Monthly Archives: November 2016

Three Guys in the Desert….

Below is a column I started in December 2015. A year ago, the thought had already entered my mind, “What if Donald actually gets elected president?” I haven’t changed the original text but will denote where it ended. 

Three guys in the desert; an Italian, a Jew, and a……………

No, I am not to tell you an old, bad, and politically incorrect joke.

Recently I was on my annual tour of London’s finest Pubs and Dining Establishments. Mainly, I was there to catch up with friends whom I now live an ocean away from.

There’s always lots of interesting talk. This time some of the conversation was different, and far more personal than it usually is.

This was especially true of conversations with two of my oldest and closest friends. Call us three guys in London; a Jew, a Tamil, and a Muslim.

Each of us has the immense good fortune of being educated, affluent, and a resident of one of the “great” 21st Century Liberal Democracies.

We each are native born to the nations our ancestors fled to and highly assimilated. I would go as far as to say that the religions/ethnicities described above are not much more than cultural descriptors to us. We are not actively religious, nor do we believe that ones religion or ethnicity is important although we are acutely aware that many people do not share that view.

That being said, none of us feel that where we come from hurts us in anyway. Heck, my rabbinical circumcision made me the member of what appeared to be the majority group in finance.

As it turns out two of us have married outside our faiths. I am happy to say that each of us is the proud father of two children. And this is where our conversations ultimately focused. Because if we are each not religious, our children are barely aware that they have a religion. Our children are completely assimilated. As a Jew, I know the history of what has happened when we have assimilated in the past. I also know that the world moves much more quikcly than ever before.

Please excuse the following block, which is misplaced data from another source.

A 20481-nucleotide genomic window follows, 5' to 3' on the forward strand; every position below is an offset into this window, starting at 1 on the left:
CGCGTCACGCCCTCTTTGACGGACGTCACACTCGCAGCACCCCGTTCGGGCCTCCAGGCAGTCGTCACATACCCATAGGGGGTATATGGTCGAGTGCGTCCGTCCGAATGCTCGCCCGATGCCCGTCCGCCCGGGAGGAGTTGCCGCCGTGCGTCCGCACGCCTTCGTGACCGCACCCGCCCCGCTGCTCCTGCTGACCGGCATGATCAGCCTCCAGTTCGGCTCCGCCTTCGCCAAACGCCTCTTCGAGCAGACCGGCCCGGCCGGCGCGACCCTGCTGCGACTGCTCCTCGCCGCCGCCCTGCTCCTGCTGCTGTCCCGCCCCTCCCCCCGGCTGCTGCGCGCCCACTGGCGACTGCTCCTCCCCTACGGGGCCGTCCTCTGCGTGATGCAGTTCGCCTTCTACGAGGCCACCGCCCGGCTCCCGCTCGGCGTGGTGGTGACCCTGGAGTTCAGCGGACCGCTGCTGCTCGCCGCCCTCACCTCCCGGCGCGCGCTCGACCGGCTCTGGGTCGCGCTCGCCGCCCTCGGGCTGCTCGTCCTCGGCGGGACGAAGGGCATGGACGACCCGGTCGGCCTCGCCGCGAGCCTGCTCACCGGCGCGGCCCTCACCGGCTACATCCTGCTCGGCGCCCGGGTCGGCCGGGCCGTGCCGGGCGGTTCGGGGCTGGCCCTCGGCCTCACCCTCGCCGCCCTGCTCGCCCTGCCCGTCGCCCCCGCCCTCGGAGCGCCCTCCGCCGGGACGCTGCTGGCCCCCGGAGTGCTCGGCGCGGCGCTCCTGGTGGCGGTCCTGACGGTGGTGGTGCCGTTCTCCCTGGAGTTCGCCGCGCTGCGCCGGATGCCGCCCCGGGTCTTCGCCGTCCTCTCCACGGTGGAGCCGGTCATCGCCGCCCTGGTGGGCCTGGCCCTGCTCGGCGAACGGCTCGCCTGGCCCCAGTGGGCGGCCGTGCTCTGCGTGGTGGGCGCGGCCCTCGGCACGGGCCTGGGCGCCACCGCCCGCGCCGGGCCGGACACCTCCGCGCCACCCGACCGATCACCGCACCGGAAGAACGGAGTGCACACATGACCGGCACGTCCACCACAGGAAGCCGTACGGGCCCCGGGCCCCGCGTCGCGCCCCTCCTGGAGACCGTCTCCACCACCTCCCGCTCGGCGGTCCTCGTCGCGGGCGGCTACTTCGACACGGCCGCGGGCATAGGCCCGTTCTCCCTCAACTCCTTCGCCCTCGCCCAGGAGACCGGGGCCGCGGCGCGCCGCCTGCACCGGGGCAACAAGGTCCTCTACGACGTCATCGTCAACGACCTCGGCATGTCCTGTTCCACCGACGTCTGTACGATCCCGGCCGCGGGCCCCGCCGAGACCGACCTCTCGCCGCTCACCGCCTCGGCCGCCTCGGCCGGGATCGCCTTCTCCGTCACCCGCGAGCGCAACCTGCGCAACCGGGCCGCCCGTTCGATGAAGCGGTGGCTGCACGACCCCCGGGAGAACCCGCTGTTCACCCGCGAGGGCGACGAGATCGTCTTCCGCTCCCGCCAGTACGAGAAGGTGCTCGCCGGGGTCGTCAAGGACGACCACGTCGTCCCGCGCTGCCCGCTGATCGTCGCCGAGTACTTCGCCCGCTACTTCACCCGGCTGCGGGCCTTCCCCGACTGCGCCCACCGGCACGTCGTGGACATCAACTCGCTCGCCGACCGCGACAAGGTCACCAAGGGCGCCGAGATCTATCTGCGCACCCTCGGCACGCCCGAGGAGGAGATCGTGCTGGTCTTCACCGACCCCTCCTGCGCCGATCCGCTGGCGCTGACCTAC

Recently the ascension of the “Donald” in Republican presidential field has made me a bit queasy. Its not that I am afraid of his being president, the math tells me that he wont be, but rather the fact that he is giving voice to many things that are better left unsaid.

So whether its Hillary’s bathroom habits, his budding bromance with Putin, his banning immigration and deporting Muslims, or his deep foreign policy skills, it all feels a bit Fascist and familiar to me. What scares me is that now that some of our public taboos have been broken, the next time a public figure utters the same things we’ll be a bit less shocked, and so on.

Also, it is clear that the “Donald” is not the only person with these views. I know that times are tough, people are being displaced in many ways and don’t see the way forward. It is easy for a politician to leverage these fears into political gain. But where does it lead.

So my daughters don’t see themselves as Jewish although they do understand


November 14, 2016

 So maybe I was paranoid, or maybe I felt that Brexit and Trump were coming. If I had, I would have made a bunch of money on that double.

What I was getting at a year ago is that the three of us and our families live in a bubble of highly educated, affluent, and urbane people who seemingly had put the tribalism, ignorance, and hatreds of the past behind them.